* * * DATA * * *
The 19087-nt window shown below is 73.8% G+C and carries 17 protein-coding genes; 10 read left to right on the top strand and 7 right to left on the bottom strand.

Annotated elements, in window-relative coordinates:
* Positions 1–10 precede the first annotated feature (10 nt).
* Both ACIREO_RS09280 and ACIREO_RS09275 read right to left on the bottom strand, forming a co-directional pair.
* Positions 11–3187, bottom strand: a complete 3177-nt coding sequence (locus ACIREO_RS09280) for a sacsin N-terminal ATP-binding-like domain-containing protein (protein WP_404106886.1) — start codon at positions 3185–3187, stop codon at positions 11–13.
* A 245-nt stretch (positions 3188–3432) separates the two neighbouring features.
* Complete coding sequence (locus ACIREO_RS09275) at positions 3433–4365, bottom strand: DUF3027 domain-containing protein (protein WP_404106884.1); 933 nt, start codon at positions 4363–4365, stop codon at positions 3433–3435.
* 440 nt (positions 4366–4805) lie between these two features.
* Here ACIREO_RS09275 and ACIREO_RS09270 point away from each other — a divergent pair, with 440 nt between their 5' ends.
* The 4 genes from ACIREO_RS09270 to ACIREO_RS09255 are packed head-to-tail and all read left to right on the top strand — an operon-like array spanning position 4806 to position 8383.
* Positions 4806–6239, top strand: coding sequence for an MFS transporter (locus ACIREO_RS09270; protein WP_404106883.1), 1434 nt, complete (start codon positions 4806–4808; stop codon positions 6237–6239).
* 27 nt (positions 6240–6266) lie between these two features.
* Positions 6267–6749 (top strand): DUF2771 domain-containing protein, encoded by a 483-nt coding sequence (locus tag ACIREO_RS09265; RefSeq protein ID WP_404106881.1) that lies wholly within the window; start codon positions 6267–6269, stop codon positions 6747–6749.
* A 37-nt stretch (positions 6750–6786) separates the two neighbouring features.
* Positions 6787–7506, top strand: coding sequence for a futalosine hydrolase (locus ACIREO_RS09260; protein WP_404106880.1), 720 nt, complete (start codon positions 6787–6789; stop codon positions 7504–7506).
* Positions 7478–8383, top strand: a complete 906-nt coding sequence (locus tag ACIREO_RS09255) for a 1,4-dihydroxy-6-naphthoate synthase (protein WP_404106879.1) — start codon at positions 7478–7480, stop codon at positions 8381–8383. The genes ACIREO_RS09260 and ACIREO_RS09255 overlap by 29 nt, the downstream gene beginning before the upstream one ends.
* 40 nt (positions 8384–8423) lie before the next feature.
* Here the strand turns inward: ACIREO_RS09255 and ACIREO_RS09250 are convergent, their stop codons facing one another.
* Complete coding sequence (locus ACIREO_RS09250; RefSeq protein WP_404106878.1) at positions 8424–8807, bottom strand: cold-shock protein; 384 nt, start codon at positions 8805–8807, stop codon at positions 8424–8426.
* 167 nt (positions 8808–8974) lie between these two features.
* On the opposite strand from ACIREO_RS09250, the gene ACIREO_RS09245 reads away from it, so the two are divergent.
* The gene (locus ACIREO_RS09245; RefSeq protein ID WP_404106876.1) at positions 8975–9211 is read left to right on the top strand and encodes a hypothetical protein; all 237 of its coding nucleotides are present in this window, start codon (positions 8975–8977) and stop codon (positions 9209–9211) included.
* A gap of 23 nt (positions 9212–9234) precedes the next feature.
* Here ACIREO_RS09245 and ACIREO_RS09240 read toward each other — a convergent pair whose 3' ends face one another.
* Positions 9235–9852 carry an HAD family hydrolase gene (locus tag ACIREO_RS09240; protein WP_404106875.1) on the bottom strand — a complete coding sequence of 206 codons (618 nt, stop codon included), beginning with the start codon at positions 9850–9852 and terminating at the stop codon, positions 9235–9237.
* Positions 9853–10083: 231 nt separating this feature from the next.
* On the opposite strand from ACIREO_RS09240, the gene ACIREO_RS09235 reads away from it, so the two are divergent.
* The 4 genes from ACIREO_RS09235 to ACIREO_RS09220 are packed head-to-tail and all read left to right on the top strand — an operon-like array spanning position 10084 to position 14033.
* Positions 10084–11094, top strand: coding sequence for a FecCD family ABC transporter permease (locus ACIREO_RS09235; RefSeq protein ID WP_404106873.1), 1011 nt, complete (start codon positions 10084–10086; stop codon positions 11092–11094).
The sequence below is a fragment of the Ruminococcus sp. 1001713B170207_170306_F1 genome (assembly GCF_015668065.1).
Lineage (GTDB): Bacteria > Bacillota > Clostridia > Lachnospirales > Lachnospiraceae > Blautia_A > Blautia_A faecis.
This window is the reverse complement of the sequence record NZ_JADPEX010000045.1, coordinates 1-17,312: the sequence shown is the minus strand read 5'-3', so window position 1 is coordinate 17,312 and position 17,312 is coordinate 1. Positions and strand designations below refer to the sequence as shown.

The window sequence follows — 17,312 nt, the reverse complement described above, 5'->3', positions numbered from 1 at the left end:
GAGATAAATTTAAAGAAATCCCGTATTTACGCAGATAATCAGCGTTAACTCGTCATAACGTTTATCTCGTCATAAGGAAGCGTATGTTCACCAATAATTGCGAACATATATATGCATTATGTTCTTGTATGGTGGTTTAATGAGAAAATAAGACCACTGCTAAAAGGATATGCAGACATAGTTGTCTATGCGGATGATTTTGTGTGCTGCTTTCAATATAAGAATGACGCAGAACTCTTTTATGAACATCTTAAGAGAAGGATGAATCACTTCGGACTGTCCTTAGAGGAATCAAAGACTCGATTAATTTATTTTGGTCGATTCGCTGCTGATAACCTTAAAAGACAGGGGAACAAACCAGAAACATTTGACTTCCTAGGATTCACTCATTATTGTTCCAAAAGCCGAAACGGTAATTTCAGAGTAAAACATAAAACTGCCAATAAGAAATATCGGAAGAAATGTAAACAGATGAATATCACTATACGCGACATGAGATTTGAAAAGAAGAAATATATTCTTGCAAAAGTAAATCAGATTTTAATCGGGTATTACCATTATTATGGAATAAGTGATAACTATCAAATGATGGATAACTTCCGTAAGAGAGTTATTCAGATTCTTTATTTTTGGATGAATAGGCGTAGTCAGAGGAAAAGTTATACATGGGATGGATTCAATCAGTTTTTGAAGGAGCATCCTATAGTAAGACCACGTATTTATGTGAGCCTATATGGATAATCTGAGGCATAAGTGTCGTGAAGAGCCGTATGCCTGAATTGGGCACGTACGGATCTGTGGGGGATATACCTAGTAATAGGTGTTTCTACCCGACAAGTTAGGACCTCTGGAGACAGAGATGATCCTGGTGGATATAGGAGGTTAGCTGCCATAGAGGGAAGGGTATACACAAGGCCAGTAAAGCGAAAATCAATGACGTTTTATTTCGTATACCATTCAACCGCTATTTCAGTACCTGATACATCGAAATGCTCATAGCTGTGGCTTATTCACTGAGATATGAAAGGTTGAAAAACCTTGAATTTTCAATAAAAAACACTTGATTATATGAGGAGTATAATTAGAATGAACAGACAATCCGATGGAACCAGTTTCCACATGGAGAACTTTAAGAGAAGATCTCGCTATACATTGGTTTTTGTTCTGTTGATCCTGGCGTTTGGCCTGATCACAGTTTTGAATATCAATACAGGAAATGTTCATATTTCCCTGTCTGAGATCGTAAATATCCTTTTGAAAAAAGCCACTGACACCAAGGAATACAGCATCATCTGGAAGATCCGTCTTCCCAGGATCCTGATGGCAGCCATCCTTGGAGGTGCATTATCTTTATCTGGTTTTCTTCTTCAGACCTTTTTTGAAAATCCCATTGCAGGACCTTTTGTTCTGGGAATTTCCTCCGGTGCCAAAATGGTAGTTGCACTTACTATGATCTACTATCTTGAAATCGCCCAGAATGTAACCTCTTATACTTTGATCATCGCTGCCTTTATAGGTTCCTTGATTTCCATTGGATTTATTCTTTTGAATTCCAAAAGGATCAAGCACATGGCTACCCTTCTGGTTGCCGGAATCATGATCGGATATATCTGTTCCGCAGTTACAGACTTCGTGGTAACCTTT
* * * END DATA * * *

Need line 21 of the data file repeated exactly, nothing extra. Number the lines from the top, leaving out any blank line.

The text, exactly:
* On the opposite strand from ACIREO_RS09250, the gene ACIREO_RS09245 reads away from it, so the two are divergent.